Proud of their Southern roots and fresh out of Albany, the Georgian duo Field Mob have enjoyed a moderate level of success and notoriety with albums like their 2000 debut “613: Ashy to Classy” and 2002’s “From Tha Roota to Tha Toota.” For unexplained reasons though the group took a three year hiatus before resurfacing in late 2005 on Disturbing Tha Peace’s “Ludacris Presents… Disturbing Tha Peace.” Now apparently signed to Luda’s DTP label imprint, Shawn Jay and Smoke made their return loud and clear by starring on the aforementioned album’s first single “Georgia.”

Shawn Jay: “I’m from the home of neckbones, black eyed peas, turnip and collard greens
We, the children of the corn, dirter than Bob Marley’s BP
GA, the Peach State, where we stay
My small city is called Albany (“Georgia”)
(Ha-ha-ha) Pecan country like, catfish with grits
Candied yams and chitlins, Gram’s homemade baked biscuits
The land of classical Caprices and Impalas, super sports
Indgredients in this peach cobbler called (“Georgia”)
I love the women in L.A. and the shoppin stores in New York
The beaches in M.I.A., but ain’t nothin like that GA red clay
Look on ya map, we right above Florida, next to ‘Bama
Under that Carolina to Tennessee, you’ll see (“Georgia”)”

The advantages for Field Mob were three-fold – the promotional muscle of Ludacris behind the track, the singing of Jamie Foxx doing his best Ray Charles impression on the hook, and a powerful Vudu beat that was instantly a contender for one of 2005’s best songs despite coming so late in the year. Not about to let the advantage to be gained from this exposure go to waste, Field Mob stayed hard at work grinding out their 2006 return “Light Poles and Pine Trees.” It’s finally here and they’re off to a hot start yet again with the Jazze Pha laced “So What” featuring Ciara:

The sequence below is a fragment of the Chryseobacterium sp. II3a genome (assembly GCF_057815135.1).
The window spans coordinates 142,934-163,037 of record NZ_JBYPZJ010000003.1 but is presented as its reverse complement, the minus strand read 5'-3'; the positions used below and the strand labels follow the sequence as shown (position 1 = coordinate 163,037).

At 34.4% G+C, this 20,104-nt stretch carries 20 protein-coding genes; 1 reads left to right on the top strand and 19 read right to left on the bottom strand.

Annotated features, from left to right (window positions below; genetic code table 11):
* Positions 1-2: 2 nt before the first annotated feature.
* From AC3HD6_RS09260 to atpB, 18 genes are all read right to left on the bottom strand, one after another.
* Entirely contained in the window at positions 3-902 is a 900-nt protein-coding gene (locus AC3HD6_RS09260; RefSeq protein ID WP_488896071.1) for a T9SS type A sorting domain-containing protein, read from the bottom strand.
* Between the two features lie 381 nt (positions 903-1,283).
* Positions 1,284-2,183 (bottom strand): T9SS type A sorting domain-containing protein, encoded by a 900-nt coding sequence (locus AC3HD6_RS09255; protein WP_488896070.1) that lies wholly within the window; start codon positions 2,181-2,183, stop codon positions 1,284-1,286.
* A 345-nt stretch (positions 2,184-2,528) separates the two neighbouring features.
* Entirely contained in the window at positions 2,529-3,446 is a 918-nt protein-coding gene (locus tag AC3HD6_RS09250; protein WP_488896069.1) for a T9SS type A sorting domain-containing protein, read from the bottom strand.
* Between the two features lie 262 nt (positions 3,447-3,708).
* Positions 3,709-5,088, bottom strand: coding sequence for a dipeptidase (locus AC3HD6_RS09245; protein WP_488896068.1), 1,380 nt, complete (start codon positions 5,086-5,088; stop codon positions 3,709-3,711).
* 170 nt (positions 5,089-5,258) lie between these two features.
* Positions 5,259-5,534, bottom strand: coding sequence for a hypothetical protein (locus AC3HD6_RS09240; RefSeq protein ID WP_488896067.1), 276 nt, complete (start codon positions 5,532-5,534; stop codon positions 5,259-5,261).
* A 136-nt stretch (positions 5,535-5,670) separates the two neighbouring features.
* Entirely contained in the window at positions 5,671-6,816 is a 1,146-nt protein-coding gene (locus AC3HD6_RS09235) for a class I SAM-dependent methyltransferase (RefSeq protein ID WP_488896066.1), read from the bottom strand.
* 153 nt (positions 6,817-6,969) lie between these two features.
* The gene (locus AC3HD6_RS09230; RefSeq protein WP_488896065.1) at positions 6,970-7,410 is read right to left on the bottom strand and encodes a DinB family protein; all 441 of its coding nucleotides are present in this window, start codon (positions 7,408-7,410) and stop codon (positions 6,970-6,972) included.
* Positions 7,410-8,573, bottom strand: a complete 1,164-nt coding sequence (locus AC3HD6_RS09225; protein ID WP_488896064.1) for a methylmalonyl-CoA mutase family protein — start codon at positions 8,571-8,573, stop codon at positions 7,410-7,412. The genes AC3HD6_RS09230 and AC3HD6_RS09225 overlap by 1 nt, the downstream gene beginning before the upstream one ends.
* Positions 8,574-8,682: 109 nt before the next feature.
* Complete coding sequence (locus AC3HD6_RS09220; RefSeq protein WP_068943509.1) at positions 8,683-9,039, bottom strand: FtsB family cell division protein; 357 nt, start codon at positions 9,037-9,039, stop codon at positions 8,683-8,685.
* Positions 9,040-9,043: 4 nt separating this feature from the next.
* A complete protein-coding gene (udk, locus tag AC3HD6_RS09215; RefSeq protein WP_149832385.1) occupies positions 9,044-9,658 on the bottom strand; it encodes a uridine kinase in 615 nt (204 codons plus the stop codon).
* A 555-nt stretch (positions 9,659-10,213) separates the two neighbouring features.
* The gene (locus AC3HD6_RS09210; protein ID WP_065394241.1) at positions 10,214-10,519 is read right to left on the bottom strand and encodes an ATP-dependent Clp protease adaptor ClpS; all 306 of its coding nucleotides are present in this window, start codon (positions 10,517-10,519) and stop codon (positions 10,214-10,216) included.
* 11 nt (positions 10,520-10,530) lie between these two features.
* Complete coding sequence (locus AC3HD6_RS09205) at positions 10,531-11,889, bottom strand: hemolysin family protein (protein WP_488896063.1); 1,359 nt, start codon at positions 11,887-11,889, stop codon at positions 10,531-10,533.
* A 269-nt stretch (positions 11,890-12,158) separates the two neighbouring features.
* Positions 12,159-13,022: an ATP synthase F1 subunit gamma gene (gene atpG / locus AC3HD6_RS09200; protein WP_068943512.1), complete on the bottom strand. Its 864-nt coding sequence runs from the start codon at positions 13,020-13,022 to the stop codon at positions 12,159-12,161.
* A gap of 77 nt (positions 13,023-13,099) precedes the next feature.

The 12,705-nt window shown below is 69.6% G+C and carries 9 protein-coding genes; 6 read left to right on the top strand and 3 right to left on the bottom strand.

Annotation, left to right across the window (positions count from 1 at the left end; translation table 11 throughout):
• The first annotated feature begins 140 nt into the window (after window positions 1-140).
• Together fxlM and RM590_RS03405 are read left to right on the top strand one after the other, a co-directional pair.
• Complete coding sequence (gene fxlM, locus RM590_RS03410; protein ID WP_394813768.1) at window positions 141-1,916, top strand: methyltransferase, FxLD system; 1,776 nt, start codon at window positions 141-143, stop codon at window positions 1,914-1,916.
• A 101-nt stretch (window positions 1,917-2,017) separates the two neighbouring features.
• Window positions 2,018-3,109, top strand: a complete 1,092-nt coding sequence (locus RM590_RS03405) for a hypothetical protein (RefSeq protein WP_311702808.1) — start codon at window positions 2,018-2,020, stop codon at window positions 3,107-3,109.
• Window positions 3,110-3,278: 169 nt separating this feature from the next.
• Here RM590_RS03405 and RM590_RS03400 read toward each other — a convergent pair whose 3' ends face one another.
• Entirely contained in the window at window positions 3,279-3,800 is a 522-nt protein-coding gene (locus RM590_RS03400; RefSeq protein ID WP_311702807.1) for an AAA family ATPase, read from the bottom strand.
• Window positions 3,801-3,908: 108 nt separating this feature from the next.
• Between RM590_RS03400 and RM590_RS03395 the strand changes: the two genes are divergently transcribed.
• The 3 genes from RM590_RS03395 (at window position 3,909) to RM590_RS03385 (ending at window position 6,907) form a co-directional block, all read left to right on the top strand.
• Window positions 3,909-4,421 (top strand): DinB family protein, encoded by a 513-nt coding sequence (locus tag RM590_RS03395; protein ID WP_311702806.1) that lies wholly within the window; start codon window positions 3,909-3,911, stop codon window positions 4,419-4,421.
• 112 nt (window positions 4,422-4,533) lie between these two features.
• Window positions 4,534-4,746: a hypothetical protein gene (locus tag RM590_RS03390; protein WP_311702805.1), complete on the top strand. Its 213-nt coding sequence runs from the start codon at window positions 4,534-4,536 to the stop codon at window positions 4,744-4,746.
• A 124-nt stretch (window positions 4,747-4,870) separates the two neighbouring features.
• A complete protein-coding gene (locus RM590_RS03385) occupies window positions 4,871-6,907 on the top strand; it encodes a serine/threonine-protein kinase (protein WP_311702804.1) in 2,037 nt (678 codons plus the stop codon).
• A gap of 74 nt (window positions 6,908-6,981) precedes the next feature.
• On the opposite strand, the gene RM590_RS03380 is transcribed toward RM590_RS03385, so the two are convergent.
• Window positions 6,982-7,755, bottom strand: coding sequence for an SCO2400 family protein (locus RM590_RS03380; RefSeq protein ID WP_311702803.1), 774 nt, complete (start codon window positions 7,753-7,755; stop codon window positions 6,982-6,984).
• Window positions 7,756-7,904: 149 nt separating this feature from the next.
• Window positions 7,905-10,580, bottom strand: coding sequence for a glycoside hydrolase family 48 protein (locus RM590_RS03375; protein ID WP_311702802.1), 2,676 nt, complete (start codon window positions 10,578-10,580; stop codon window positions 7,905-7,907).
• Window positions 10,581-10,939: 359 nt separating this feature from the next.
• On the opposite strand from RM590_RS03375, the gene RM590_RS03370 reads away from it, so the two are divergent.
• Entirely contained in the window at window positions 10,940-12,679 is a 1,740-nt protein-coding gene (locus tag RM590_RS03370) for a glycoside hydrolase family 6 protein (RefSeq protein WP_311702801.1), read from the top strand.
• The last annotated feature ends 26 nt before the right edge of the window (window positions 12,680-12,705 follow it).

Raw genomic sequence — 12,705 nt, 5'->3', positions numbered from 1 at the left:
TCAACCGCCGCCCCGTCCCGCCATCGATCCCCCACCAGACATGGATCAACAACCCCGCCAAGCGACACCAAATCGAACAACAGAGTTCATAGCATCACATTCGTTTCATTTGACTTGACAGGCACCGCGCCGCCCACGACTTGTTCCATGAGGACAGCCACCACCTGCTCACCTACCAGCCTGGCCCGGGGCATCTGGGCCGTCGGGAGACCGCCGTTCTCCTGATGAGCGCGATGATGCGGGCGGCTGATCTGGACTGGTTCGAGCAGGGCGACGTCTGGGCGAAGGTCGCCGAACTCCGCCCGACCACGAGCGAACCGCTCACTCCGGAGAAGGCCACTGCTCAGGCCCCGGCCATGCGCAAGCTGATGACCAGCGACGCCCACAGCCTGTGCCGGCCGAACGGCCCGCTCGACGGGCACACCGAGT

Smoke: “_Mo’ Money, Mo’ Problems_, life of a legend
Haters throw salt like rice at a weddin
So what, that’s your cousin, that don’t mean nothin
Her like missin the type of affection you get
You just blind to the facts
See the lies just as obvious as cries for attention
Yield to the blindness, apply your suspicion